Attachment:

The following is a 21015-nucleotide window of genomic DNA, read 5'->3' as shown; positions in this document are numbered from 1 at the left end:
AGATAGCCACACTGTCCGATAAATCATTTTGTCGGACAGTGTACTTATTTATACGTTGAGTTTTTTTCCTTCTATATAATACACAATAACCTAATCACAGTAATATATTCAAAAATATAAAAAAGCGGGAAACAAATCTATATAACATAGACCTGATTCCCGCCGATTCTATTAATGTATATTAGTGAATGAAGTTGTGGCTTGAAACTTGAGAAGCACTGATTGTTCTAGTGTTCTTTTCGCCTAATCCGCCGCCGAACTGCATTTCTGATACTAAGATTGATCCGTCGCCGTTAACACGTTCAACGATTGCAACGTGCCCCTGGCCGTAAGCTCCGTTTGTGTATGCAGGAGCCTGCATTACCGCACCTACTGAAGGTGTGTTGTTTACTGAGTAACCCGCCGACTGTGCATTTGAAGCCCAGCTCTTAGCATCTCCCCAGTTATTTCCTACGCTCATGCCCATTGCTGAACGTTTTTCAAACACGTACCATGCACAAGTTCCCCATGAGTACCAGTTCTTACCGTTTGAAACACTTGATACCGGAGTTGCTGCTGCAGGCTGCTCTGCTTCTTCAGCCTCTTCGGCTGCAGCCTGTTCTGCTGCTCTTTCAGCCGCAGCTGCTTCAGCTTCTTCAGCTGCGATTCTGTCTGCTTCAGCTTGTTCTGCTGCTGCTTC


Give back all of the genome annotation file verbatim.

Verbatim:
The following is a 21015-nucleotide window of genomic DNA, read 5'->3' as shown; positions in this document are numbered from 1 at the left end:
AGATAGCCACACTGTCCGATAAATCATTTTGTCGGACAGTGTACTTATTTATACGTTGAGTTTTTTTCCTTCTATATAATACACAATAACCTAATCACAGTAATATATTCAAAAATATAAAAAAGCGGGAAACAAATCTATATAACATAGACCTGATTCCCGCCGATTCTATTAATGTATATTAGTGAATGAAGTTGTGGCTTGAAACTTGAGAAGCACTGATTGTTCTAGTGTTCTTTTCGCCTAATCCGCCGCCGAACTGCATTTCTGATACTAAGATTGATCCGTCGCCGTTAACACGTTCAACGATTGCAACGTGCCCCTGGCCGTAAGCTCCGTTTGTGTATGCAGGAGCCTGCATTACCGCACCTACTGAAGGTGTGTTGTTTACTGAGTAACCCGCCGACTGTGCATTTGAAGCCCAGCTCTTAGCATCTCCCCAGTTATTTCCTACGCTCATGCCCATTGCTGAACGTTTTTCAAACACGTACCATGCACAAGTTCCCCATGAGTACCAGTTCTTACCGTTTGAAACACTTGATACCGGAGTTGCTGCTGCAGGCTGCTCTGCTTCTTCAGCCTCTTCGGCTGCAGCCTGTTCTGCTGCTCTTTCAGCCGCAGCTGCTTCAGCTTCTTCAGCTGCGATTCTGTCTGCTTCAGCTTGTTCTGCTGCTGCTTC